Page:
Tuesday, 17 May 2011


After an overnight stop at Dumbarton, we arrived at our cottage in the small village of Dervaig, on the Isle of Mull, on saturday afternoon. Soon after arriving, the rain began. Thankfully, it drew breath for a while today, but is now showing us what it can do when it really tries up here. As I type this, the view to the hills, over the reedbeds in front of the cottage, and the sea loch to the side, are completely shrouded by low cloud and rain. You don't come here for the weather, that's for sure.

Yesterday, despite the rain, we walked to the RSPB eagle watch hide and back, along the shore of Loch Frisa, a total of about seven miles. En route we were treated to a great view of fantastic male Hen Harrier, not a bird we see very often, that's for sure. We hoped to catch a sight of the Loch's resident White tailed Eagles. Unfortunately, the bad weather meant that the Eagles stayed landed and all we really saw were Common Sandpipers along the loch edges, Red-breasted Mergansers diving further out, and a couple of Cuckoos calling from the hills behind, where a single Raven 'cronked' past in the gloom. We also heard from another walker that sadly, the Eagles' nest had failed for the second year running, it's such a shame that there will be no Sea Eagle chicks again this year at beautiful Loch Frisa.

However, there are other Sea Eagles on the island, indeed ten chicks were successfully fledged last year. Today, we managed to find at least two, possibly three, Sea Eagles at the eastern end of Loch Na Keal. We were lucky enough to see one of them circle the loch a couple of times in the distance and at one time watched two of them circling together above the forest, where they were constantly mobbed by Buzzards and Hooded Crows, an interesting chance to compare sizes. These are stunning creatures with a wingspan of up to nine feet and I was disappointed that I couldn't get a picture, but I haven't given up yet.

From Loch Na Keal, we drove to Loch Ba, a freshwater loch where there are often Golden Eagles to be seen. A lochside walk gave us Treecreepers, Redstarts, Mergansers, Pied Wagtails (pictured above), loads more Common Sandpipers, Coal Tit, a Willow Warbler in every tree, as there is everywhere up here and loads of cows, so many in fact that Carol has now changed it's name from Loch Ba to Loch Moo. But no Golden Eagles, you can't win them all, there is no doubt at all that Goldies will make the list soon, weather permitting.

Otters of course are everybody's favourite up here, but they can be hard to find. So we were really excited to see two on the way from Loch Moo to Loch Beg. We think they were mother and cub and when we first watched them together it was hard not to think that they were just playing together as they swam and dived among the kelp just off the shoreline. The picture above is of the cub, we think, with maybe a butterfish and Mum in the background. Don't forget, you can left click for a closer view.

For a while the adult seemed to disappear and the youngster (above), sat on the rock calling plaintively. We both commented that it almost looked like a bear in this picture.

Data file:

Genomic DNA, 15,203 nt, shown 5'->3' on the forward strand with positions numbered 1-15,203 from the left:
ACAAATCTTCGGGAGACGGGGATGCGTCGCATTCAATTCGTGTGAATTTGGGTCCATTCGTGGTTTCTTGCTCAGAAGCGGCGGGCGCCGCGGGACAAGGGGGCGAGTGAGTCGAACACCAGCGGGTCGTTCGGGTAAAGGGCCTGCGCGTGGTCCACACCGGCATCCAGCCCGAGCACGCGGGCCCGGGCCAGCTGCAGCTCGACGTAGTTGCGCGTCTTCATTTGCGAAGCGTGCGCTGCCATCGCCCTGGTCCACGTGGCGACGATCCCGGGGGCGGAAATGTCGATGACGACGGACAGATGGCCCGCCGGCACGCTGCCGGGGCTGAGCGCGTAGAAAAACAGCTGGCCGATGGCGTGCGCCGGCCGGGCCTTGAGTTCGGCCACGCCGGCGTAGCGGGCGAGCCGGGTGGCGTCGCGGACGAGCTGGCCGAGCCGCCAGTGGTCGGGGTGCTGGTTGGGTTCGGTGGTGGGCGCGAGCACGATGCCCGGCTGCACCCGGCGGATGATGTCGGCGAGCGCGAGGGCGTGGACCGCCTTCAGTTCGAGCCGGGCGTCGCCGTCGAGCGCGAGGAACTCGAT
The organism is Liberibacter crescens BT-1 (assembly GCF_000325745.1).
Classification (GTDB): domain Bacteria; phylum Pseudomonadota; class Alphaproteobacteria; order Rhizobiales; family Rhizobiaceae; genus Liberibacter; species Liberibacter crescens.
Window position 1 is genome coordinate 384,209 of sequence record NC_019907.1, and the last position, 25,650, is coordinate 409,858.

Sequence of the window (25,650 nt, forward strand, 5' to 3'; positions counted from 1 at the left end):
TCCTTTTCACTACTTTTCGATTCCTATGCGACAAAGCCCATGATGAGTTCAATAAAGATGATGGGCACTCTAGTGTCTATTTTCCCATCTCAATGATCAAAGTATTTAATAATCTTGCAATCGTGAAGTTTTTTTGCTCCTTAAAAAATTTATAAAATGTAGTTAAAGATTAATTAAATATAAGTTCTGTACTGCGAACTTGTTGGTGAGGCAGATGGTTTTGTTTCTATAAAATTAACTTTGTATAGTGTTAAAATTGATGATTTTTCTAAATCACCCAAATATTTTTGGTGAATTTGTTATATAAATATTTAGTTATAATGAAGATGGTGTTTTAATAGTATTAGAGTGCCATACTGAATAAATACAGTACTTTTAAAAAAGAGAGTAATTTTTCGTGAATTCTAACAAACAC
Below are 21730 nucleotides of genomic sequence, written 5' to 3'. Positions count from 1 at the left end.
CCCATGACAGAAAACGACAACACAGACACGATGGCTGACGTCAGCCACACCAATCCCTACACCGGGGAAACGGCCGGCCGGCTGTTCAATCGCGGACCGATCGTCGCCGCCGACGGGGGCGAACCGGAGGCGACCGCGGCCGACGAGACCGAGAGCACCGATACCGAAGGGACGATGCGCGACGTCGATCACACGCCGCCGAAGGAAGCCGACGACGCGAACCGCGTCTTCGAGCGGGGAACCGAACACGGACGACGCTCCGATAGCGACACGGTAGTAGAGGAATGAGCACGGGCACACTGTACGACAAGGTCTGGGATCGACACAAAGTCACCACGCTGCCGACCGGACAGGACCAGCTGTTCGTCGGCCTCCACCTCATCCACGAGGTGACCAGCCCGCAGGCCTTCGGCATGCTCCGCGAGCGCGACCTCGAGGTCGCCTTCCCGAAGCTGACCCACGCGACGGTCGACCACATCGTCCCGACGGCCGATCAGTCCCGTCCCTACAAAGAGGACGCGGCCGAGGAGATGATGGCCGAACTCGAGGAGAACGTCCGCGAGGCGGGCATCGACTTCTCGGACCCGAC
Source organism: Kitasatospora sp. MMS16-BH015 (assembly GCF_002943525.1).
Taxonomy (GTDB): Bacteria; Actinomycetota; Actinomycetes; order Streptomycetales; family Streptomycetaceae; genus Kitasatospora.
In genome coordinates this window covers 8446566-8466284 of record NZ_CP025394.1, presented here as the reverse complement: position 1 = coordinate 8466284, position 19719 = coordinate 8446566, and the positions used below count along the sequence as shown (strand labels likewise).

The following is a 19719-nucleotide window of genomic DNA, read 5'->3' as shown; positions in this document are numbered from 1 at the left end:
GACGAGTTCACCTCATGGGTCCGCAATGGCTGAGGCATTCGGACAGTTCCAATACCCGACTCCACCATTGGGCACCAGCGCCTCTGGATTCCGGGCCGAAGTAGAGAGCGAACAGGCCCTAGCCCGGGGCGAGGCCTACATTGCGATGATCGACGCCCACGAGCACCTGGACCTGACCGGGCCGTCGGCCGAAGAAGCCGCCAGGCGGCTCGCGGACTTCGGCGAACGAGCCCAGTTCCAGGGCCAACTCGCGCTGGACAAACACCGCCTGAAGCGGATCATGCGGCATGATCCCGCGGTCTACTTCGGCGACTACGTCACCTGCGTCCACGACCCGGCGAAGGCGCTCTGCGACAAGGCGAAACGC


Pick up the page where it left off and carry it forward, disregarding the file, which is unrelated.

We spent a long time watching these two and they didn't seem at all bothered by our and by now, others' presence on the road above them. They are superb animals and it's so obvious when you see them, just how well adapted they are to their own environment. It's just a shame that the light wasn't better for picture taking, but nevertheless it was great just to be able to see them. We were also lucky enough to find a third, probable dog Otter when we got to Loch Beg, which was a bit too distant for decent pics. Today was a typical, jam packed Isle of Mull wildlife day, which left us exhausted. But not too exhausted to walk up to the local Inn, the oldest on Mull, just three hundred yards up the road. In the rain. Cheers


Greenie said...

Phil ,
Hope yourself and Carol don't get too rusty during your stay .
Great shots of the Otters , what a great find and a privelege to see .
Hope you enjoyed your meal , and managed to find your way home .

Bob Bushell said...

Hi Phil, we stopped in a cottage not far from Dervaig, it was very pleasant.I'm very pleased for you, seeing the White-tailed Sea Eagle, it was too much longer that for my camera, good luck with the weather Phil.

Alan Pavey said...

Hi Phil, Well done with the Sea Eagles, magnificent birds and with the Otters, brilliant, we were there probably 20 years ago just for a day or two, unfortunately didn't find either but it would be great to go back one day. Enjoy the rest of your stay.

Marianne said...

Fantastic Otter pics! Hope the weather picks up for you and you get those Goldie sightings. Most amused by 'Loch Moo' :)

Warren Baker said...

WT Eagles! Wow! Must be quite something to see them up soaring :-) Enjoy the rest of your holiday Phil

Ken. said...

Hi Phil.
So you did decide to take your laptop with you. Great idea, nice to keep up to date with what you are up to. Are you sure Carol isn't making these loch names up:-)
I expect to see some flying barn door photo's really soon.
PS. Have a couple single malts on me as I am quite partial to it myself:-)
Enjoy the rest of your holiday.

ShySongbird said...

Glad you are back in the place you love Phil, it sounds wonderful! The WT Eagles sound spectacular...nine foot wingspan wow!!

Lovely to see the Otters, it must have been fascinating to watch them, great photos too. My first thought was that in one it looked like a bear before I saw your words ;)

I hope the weather is kinder to you both soon :)